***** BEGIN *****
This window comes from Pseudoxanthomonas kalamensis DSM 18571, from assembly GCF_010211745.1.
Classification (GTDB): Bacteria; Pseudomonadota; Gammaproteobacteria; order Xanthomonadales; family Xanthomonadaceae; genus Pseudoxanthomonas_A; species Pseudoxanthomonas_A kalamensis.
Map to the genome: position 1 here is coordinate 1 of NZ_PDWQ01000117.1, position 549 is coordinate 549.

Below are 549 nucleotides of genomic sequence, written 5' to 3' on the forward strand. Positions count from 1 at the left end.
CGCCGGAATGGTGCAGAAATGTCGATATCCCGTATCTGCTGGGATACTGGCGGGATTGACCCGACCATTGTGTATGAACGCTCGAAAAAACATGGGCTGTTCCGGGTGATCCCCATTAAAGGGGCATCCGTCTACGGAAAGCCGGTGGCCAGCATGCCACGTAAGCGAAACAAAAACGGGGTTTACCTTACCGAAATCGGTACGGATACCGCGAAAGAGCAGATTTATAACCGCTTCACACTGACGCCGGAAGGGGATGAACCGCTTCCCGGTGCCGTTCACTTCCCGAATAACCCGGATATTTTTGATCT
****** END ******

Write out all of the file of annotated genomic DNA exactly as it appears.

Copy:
This window comes from Pseudoxanthomonas kalamensis DSM 18571, from assembly GCF_010211745.1.
Classification (GTDB): Bacteria; Pseudomonadota; Gammaproteobacteria; order Xanthomonadales; family Xanthomonadaceae; genus Pseudoxanthomonas_A; species Pseudoxanthomonas_A kalamensis.
Map to the genome: position 1 here is coordinate 1 of NZ_PDWQ01000117.1, position 549 is coordinate 549.

Below are 549 nucleotides of genomic sequence, written 5' to 3' on the forward strand. Positions count from 1 at the left end.
CGCCGGAATGGTGCAGAAATGTCGATATCCCGTATCTGCTGGGATACTGGCGGGATTGACCCGACCATTGTGTATGAACGCTCGAAAAAACATGGGCTGTTCCGGGTGATCCCCATTAAAGGGGCATCCGTCTACGGAAAGCCGGTGGCCAGCATGCCACGTAAGCGAAACAAAAACGGGGTTTACCTTACCGAAATCGGTACGGATACCGCGAAAGAGCAGATTTATAACCGCTTCACACTGACGCCGGAAGGGGATGAACCGCTTCCCGGTGCCGTTCACTTCCCGAATAACCCGGATATTTTTGATCT